Meet five local teens whose passions are positively affecting their community.
“The young do not know enough to be prudent, and therefore they attempt the impossible—and achieve it, generation after generation.” – Pearl S. Buck
While the idea of a teen “acting out” traditionally espouses a negative connotation—runaways, drugs, parties, or gangs—there are teens who are currently standing up and acting out on behalf of their conscience.
Contrary to most news headlines, there are plenty of remarkable teens serving as progressive role models who are just plain getting a bad rap—soldiering on amidst all the stereotypes of 2010 teens that prefer to dwell on the depressing, the violent, or the discouraging.
While focus tends to remain on a videogame-obsessed legion of kids that could be labeled Generation X-Box, there’s also something to be said for the advantages of modern technology and how it’s utilized by modern youth. More than ever before, teens have worlds of information at their texting fingertips, with a plethora of outputs of information constantly surrounding them—all the i-things, TVs, computers and cell phones. And there are many kids now tapping into these modes of communication for research, support and strength as they fight for sundry causes.
Take notice of five local teens that captured our interest—they aren’t just taking things sitting down. Affiliated with pioneering youth organizations—Food, What?!, STRANGE, Watsonville Brown Berets, Jóvenes Sanos and PETA2, each doubles as student and teacher.
Though their concerns may be different, including healthy farming, gay rights, animal rights, and more, each teen is similar in their demeanor. As I met with them individually, I was surprised to find a common thread; they are rather mild in their speech, calm and contemplative. They listen and think before they talk. But don’t be fooled, while they’re not forceful or hurried in their tone, their words are potent. All are humble and genuinely devoted to affecting change in their communities, and most noticeably—regardless of background, economic standing or education—they each exude a sense of empowerment that’s quiet yet commanding.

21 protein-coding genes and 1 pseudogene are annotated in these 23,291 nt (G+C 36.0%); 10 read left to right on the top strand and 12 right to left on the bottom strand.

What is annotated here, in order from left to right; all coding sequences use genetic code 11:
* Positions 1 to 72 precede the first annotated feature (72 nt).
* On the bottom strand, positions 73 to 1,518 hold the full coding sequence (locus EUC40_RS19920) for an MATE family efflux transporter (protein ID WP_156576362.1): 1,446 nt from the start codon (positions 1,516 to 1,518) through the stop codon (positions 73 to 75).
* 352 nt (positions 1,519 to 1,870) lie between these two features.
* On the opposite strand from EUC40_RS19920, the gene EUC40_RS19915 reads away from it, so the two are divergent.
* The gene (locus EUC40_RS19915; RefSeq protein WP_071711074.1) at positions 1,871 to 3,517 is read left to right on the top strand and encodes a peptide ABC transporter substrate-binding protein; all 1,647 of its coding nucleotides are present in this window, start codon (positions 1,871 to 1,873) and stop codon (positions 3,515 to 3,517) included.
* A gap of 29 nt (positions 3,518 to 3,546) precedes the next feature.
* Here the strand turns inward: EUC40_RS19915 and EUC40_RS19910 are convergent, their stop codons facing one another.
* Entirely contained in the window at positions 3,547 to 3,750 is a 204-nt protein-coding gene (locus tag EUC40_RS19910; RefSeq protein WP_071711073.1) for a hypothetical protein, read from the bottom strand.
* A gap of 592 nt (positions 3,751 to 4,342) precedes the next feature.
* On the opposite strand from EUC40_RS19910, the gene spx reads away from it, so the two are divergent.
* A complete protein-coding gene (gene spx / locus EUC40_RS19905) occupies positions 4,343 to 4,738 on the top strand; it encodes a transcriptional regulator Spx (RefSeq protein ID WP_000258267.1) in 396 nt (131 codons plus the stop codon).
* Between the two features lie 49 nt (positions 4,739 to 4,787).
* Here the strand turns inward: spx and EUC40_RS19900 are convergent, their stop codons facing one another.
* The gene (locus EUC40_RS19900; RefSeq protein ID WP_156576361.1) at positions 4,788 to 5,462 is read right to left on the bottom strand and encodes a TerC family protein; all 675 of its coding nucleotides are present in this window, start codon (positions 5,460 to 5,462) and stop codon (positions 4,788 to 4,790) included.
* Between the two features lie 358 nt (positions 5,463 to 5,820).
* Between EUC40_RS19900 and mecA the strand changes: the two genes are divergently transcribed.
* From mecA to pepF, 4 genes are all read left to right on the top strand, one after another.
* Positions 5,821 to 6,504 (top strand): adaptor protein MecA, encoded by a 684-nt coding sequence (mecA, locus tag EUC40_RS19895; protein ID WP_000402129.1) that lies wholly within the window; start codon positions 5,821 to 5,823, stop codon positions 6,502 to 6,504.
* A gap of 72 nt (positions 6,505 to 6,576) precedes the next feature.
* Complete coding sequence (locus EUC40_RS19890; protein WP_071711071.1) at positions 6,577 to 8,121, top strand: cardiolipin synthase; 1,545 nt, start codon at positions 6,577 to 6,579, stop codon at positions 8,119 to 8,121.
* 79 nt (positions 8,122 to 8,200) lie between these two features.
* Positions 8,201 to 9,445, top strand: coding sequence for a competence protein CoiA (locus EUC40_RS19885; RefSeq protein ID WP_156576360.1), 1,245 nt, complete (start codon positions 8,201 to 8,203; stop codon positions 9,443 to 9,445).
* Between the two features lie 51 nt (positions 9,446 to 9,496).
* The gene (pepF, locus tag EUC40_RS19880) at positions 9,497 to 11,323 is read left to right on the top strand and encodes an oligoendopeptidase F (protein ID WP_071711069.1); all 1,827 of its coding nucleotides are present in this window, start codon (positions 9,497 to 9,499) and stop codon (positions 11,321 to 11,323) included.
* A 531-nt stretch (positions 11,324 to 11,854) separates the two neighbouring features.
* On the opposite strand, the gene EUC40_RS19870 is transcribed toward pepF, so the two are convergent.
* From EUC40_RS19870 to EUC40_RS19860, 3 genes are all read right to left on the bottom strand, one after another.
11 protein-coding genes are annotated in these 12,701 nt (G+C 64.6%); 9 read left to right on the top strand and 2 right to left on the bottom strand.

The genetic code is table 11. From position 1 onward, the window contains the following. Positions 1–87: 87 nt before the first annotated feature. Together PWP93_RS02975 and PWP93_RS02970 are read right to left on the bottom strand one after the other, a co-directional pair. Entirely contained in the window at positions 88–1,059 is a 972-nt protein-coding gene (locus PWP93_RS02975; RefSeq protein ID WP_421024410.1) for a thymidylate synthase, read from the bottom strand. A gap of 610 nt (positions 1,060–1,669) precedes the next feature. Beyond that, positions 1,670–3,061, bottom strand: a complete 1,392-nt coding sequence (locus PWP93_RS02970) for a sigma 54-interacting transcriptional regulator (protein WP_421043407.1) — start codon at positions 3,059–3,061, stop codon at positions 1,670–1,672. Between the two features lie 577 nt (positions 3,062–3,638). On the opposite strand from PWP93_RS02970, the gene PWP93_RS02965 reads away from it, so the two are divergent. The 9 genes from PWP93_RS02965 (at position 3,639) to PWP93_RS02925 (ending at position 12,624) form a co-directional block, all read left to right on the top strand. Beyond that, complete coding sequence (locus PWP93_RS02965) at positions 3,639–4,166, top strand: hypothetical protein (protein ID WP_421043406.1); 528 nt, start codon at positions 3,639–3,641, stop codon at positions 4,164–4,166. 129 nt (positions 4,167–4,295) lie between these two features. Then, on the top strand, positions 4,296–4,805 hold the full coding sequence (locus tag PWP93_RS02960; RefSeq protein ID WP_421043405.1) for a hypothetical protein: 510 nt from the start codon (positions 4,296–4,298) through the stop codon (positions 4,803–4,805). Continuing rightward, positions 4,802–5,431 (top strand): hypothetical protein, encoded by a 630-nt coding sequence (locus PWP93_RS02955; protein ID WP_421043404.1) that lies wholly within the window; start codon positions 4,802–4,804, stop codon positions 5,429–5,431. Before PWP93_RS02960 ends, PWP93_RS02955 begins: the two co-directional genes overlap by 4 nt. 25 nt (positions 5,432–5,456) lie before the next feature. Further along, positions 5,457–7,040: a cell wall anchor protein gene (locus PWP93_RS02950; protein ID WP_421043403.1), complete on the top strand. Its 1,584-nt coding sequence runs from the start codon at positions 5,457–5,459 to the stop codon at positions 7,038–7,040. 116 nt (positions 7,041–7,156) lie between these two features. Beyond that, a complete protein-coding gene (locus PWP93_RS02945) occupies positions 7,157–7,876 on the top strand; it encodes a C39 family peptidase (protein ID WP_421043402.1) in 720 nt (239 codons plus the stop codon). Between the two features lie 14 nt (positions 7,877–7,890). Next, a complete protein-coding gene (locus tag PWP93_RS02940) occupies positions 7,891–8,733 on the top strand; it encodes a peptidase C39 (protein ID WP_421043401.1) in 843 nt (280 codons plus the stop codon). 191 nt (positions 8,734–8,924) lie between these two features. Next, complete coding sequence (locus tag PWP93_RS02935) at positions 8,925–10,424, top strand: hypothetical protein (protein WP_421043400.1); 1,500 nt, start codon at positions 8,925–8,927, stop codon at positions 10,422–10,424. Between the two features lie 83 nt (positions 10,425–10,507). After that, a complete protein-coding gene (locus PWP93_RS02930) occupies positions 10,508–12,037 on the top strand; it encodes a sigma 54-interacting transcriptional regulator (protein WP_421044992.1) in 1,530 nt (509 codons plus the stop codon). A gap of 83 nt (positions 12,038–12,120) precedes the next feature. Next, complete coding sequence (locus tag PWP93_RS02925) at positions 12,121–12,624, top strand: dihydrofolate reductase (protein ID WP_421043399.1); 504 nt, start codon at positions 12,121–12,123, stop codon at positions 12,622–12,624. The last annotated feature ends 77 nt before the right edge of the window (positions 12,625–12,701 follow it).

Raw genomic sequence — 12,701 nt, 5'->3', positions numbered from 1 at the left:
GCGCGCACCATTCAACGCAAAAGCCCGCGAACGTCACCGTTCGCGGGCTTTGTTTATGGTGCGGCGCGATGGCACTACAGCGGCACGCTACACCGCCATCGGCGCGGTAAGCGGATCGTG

Just as much as these teens are inspired, they are inspiring.
Organic Farming and Food Justice
Abel Johns calls his earliest days growing up on an Indian reservation in Nevada “the most unhealthy period of my life, which was the most important because I was really little and growing, when I needed to be well fed but I really wasn’t.” Today, the soft-spoken 17-year-old at Natural Bridges High School in Santa Cruz is standing at the forefront of the local youth movement advocating organic farming and healthy living. And he hopes to transfer all that he’s learned here, back to his Paiute tribe.
You could almost say that Abel has been an activist since the age of 3. His first memories of standing up for a cause began when his mom would take him to marches and rallies soon after he learned to stand (“I don’t remember what they were for, but I remember getting really tired because it was such a long walk,” he looks back and laughs). After his involvement in a sustainable agriculture class and garden at Natural Bridges High School, and continuing with his role in Food, What?!—a teen empowerment program run by UC Santa Cruz’s Life Lab Farm that teaches students how to grow, cook, eat, and distribute organic fare—Abel has spent the last year getting down and dirty in the world of sustainable farming. It’s changed his life and he’s committed to helping change other people’s lives.